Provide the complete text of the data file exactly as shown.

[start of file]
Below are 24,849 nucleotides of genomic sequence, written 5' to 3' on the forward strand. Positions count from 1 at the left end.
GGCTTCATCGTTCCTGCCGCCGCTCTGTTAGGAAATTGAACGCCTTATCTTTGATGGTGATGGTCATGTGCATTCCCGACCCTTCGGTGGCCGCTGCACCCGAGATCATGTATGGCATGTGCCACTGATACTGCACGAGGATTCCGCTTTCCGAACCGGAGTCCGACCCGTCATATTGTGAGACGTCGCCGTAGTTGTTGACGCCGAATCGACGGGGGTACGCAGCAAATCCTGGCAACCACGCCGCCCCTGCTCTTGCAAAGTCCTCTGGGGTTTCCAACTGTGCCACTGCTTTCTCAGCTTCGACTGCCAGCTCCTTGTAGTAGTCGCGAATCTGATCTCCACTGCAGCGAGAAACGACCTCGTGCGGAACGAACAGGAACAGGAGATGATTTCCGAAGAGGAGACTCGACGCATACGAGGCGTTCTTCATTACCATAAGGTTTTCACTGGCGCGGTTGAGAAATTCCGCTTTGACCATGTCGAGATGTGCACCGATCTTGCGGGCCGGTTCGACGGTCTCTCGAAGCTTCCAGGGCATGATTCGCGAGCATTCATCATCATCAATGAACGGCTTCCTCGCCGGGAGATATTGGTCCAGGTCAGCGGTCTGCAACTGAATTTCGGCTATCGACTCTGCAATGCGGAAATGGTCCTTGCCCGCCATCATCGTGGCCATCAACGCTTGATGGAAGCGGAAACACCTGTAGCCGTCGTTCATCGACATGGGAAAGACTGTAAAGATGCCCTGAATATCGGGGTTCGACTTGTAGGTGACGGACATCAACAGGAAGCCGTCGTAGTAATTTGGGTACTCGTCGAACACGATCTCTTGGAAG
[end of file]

Below are 24,849 nucleotides of genomic sequence, written 5' to 3' on the forward strand. Positions count from 1 at the left end.
GGCTTCATCGTTCCTGCCGCCGCTCTGTTAGGAAATTGAACGCCTTATCTTTGATGGTGATGGTCATGTGCATTCCCGACCCTTCGGTGGCCGCTGCACCCGAGATCATGTATGGCATGTGCCACTGATACTGCACGAGGATTCCGCTTTCCGAACCGGAGTCCGACCCGTCATATTGTGAGACGTCGCCGTAGTTGTTGACGCCGAATCGACGGGGGTACGCAGCAAATCCTGGCAACCACGCCGCCCCTGCTCTTGCAAAGTCCTCTGGGGTTTCCAACTGTGCCACTGCTTTCTCAGCTTCGACTGCCAGCTCCTTGTAGTAGTCGCGAATCTGATCTCCACTGCAGCGAGAAACGACCTCGTGCGGAACGAACAGGAACAGGAGATGATTTCCGAAGAGGAGACTCGACGCATACGAGGCGTTCTTCATTACCATAAGGTTTTCACTGGCGCGGTTGAGAAATTCCGCTTTGACCATGTCGAGATGTGCACCGATCTTGCGGGCCGGTTCGACGGTCTCTCGAAGCTTCCAGGGCATGATTCGCGAGCATTCATCATCATCAATGAACGGCTTCCTCGCCGGGAGATATTGGTCCAGGTCAGCGGTCTGCAACTGAATTTCGGCTATCGACTCTGCAATGCGGAAATGGTCCTTGCCCGCCATCATCGTGGCCATCAACGCTTGATGGAAGCGGAAACACCTGTAGCCGTCGTTCATCGACATGGGAAAGACTGTAAAGATGCCCTGAATATCGGGGTTCGACTTGTAGGTGACGGACATCAACAGGAAGCCGTCGTAGTAATTTGGGTACTCGTCGAACACGATCTCTTGGAAG